Cyprus Regulator Releases Practical Guide to MiFID II for the Financial Trading Industry

Among the highlighted changes: EU member states may require that third country firms will have to establish a branch in

CySECThe Cyprus Securities and Exchange Commission (CySec) has just published a new document, called Practical guide to Markets in Financial Instruments Directive (‘MiFID II’) and Markets in Financial Instruments Regulation (‘MiFIR’), with the aim of providing the country’s financial industry with an outline of the new European regulatory requirements. The report came out now despite recent reports that spot forex trading might be exempt from reporting until 2017.

MiFID has been in force since 2008 and is a cornerstone of the EU’s regulation of financial markets. It aims to improve the competitiveness and integration of EU financial markets by creating a single market for investment services and activities and ensuring harmonized protection for investors. MiFID is also what allows forex and binary options brokers to provide services throughout the European Union, being an internal market, on the basis of a Cyprus licence.

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CySec explains to the industry in its guide that the  financial crisis has exposed weaknesses in the functioning and in the transparency of financial markets. The evolution of financial markets has exposed the need to strengthen the framework for the regulation of markets in financial instruments, including over-the-counter (OTC), in order to reinforce confidence, address unregulated areas and ensure that supervisors are granted adequate powers to fulfill their tasks.

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Therefore, on 12 June 2014, the European Parliament and the Council adopted MiFID II and MiFIR. This new legislative package seeks to make financial markets more efficient, resilient and transparent as well as address commitments made by the G20 on these topics. Both MiFID II and MiFIR entered into force on 3 July 2014.


In its publication, CySec highlighted 11 main changes introduced with MiFID II and MiFIR. The seemingly most relevant to the forex industry are (excluding reporting):

  • Corporate Governance and Organizational Requirements- A requirement to record telephone conversations or electronic communications is introduced. A prohibition of title transfer collateral arrangements with retail clients is added.
  • Conduct of Business and Investor Protection Rules- Independent advice is clearly distinguished from non-independent advice and additional restrictions are imposed on the receipt of third-party payments i.e. inducements by portfolio managers and providers of independent advice. There will be stricter control of the remuneration of staff advising or selling to clients in order to ensure that it complies with the obligation to act in the best interest of clients.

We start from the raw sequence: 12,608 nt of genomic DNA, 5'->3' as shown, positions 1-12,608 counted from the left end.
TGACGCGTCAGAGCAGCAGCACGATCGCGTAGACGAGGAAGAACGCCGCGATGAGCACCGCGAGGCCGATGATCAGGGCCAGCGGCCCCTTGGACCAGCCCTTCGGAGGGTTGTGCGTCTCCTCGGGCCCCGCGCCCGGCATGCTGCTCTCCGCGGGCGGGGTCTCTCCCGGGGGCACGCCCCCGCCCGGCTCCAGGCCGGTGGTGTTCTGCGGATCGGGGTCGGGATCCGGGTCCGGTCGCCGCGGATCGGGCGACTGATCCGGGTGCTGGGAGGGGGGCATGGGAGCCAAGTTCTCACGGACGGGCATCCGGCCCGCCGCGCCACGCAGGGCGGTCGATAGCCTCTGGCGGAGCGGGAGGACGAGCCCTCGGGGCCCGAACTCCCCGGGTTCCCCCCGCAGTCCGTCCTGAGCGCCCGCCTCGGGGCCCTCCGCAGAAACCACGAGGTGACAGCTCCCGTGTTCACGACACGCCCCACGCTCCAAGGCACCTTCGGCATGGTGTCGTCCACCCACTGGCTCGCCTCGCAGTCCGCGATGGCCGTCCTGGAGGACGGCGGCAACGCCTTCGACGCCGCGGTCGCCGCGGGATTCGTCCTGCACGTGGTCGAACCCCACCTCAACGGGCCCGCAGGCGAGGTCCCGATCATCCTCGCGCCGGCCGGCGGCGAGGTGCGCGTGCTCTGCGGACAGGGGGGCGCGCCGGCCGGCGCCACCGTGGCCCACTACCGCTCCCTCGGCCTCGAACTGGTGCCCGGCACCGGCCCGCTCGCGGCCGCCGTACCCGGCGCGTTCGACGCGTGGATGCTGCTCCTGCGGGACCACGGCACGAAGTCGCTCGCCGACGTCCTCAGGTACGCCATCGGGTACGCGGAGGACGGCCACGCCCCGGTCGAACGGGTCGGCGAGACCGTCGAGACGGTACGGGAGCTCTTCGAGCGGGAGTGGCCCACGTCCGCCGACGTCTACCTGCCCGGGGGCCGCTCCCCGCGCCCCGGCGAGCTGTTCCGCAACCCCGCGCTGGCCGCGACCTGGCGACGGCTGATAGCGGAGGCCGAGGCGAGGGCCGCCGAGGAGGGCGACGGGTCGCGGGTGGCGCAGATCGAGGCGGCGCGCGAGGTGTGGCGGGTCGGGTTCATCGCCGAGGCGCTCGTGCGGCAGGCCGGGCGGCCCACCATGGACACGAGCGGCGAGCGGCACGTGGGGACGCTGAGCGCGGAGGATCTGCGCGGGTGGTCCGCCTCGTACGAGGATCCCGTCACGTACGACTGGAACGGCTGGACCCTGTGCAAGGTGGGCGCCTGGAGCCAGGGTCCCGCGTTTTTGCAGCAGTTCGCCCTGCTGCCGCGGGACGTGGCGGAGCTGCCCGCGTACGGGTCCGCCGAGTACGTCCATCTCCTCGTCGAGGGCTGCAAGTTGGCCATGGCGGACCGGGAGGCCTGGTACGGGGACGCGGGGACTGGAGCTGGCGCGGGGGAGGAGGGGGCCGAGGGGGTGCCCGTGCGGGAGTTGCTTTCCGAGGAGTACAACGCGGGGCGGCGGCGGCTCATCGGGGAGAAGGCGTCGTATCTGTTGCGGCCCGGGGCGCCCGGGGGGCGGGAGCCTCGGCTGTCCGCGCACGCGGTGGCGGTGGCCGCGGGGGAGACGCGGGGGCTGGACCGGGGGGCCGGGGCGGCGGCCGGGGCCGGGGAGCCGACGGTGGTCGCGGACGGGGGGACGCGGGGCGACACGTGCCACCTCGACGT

• Algorithmic Trading and High Frequency Trading- A requirement for all algorithmic traders to be properly regulated and to provide liquidity when pursuing a market-making strategy is introduced. Investment firms which provide direct electronic access to a trading venue will be required to have in place systems and risk controls to prevent trading that may contribute to a disorderly market or involve market abuse. Persons dealing on own account and applying a high-frequency algorithmic trading technique fall within the scope and need to be authorized under MiFID.
  • Commodity Derivatives- Positions limits will be applied on the size of a net position which a person can hold at all times in commodity derivatives traded on trading venues and economically equivalent OTC contracts.
  • Product intervention- MiFIR gives EU and national regulators new powers to temporarily or permanently prohibit or restrict the marketing, distribution or sale of certain financial instruments and structured deposits, financial activities and practices in case of significant investor protection concern or a threat to financial stability or the orderly functioning and integrity of markets and subject to a number of legal conditions to be fulfilled.
  • Third Country Regime- When offering services to retail or professional clients on request in the EU, member states may require that third country firms will have to establish a branch in each member state where they operate. Branches will be subject to authorization and supervision in the member state. When providing services to eligible counterparties or per se professional clients in the EU, third country firms will directly register with ESMA. The registration will be subject to the third country receiving a positive equivalence assessment from the European Commission. No EU branch is required and the EU passport will be available.


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